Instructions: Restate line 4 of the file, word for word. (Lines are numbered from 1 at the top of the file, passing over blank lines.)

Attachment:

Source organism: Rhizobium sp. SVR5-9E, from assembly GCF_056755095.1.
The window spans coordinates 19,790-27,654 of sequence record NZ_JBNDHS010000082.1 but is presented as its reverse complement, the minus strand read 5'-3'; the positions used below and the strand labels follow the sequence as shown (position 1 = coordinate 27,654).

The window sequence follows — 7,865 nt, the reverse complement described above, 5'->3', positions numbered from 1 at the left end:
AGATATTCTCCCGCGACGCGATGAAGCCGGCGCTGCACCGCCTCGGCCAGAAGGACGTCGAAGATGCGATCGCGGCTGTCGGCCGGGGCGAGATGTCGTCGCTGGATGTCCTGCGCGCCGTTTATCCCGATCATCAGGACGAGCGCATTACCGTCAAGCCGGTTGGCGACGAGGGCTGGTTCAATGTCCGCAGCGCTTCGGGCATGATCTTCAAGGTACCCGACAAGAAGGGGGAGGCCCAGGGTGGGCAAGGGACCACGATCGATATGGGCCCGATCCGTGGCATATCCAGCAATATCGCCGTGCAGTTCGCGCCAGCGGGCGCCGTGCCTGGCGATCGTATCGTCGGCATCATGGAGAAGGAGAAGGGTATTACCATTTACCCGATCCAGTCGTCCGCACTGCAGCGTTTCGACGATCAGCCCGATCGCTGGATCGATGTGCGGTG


AGATATTCTCCCGCGACGCGATGAAGCCGGCGCTGCACCGCCTCGGCCAGAAGGACGTCGAAGATGCGATCGCGGCTGTCGGCCGGGGCGAGATGTCGTCGCTGGATGTCCTGCGCGCCGTTTATCCCGATCATCAGGACGAGCGCATTACCGTCAAGCCGGTTGGCGACGAGGGCTGGTTCAATGTCCGCAGCGCTTCGGGCATGATCTTCAAGGTACCCGACAAGAAGGGGGAGGCCCAGGGTGGGCAAGGGACCACGATCGATATGGGCCCGATCCGTGGCATATCCAGCAATATCGCCGTGCAGTTCGCGCCAGCGGGCGCCGTGCCTGGCGATCGTATCGTCGGCATCATGGAGAAGGAGAAGGGTATTACCATTTACCCGATCCAGTCGTCCGCACTGCAGCGTTTCGACGATCAGCCCGATCGCTGGATCGATGTGCGGTG